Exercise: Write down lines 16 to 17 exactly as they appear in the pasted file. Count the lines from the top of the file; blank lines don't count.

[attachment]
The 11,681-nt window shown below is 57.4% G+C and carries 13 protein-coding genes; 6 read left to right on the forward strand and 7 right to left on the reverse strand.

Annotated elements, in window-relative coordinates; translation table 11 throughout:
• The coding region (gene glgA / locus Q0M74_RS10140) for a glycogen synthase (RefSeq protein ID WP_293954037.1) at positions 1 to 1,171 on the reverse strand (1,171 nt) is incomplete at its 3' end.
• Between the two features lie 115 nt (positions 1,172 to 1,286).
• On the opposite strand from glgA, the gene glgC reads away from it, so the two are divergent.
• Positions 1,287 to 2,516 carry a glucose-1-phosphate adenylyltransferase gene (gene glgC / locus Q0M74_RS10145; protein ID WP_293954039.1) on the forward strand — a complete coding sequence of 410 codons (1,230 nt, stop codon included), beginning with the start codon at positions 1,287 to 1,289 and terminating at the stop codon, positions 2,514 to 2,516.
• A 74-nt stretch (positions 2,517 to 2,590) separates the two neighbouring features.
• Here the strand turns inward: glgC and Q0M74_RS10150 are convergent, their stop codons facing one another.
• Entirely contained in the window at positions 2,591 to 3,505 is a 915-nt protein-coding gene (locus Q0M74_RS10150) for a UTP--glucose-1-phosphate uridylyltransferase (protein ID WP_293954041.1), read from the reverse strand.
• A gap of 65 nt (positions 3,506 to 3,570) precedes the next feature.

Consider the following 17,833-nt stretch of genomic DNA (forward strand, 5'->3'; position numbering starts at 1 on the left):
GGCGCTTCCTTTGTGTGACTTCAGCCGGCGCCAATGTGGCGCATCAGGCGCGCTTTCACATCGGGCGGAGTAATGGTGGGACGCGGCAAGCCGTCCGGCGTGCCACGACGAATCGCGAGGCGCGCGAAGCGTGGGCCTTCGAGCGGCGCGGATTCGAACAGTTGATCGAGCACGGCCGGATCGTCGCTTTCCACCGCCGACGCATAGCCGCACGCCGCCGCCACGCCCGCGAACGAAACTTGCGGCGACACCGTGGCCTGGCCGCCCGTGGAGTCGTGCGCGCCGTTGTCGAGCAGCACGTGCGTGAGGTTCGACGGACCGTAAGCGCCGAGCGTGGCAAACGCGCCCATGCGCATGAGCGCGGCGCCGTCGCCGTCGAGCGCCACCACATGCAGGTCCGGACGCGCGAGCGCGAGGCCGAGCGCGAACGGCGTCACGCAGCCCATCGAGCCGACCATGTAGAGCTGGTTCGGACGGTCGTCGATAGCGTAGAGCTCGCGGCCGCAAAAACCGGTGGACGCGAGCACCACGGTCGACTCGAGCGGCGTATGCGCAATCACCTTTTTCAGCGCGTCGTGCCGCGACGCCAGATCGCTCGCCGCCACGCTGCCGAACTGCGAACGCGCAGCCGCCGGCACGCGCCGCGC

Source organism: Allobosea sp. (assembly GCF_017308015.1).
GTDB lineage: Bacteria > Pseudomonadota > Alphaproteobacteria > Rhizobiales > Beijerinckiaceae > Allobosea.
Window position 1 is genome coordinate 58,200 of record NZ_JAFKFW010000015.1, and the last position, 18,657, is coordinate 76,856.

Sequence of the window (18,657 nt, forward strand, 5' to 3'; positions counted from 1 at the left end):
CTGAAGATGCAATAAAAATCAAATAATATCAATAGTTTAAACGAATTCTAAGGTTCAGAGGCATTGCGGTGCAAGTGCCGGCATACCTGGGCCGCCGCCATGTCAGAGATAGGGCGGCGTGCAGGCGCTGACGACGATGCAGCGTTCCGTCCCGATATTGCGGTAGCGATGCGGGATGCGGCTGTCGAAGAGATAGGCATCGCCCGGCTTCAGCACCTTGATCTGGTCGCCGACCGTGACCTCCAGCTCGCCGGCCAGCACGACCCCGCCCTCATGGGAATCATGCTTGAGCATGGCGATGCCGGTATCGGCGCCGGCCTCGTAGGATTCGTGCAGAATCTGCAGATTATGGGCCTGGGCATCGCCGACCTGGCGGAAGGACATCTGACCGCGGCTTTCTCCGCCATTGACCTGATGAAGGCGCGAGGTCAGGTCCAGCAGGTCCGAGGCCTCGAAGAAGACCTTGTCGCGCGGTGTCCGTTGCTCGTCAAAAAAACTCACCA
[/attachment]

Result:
Sequence of the window (18,657 nt, forward strand, 5' to 3'; positions counted from 1 at the left end):
CTGAAGATGCAATAAAAATCAAATAATATCAATAGTTTAAACGAATTCTAAGGTTCAGAGGCATTGCGGTGCAAGTGCCGGCATACCTGGGCCGCCGCCATGTCAGAGATAGGGCGGCGTGCAGGCGCTGACGACGATGCAGCGTTCCGTCCCGATATTGCGGTAGCGATGCGGGATGCGGCTGTCGAAGAGATAGGCATCGCCCGGCTTCAGCACCTTGATCTGGTCGCCGACCGTGACCTCCAGCTCGCCGGCCAGCACGACCCCGCCCTCATGGGAATCATGCTTGAGCATGGCGATGCCGGTATCGGCGCCGGCCTCGTAGGATTCGTGCAGAATCTGCAGATTATGGGCCTGGGCATCGCCGACCTGGCGGAAGGACATCTGACCGCGGCTTTCTCCGCCATTGACCTGATGAAGGCGCGAGGTCAGGTCCAGCAGGTCCGAGGCCTCGAAGAAGACCTTGTCGCGCGGTGTCCGTTGCTCGTCAAAAAAACTCACCA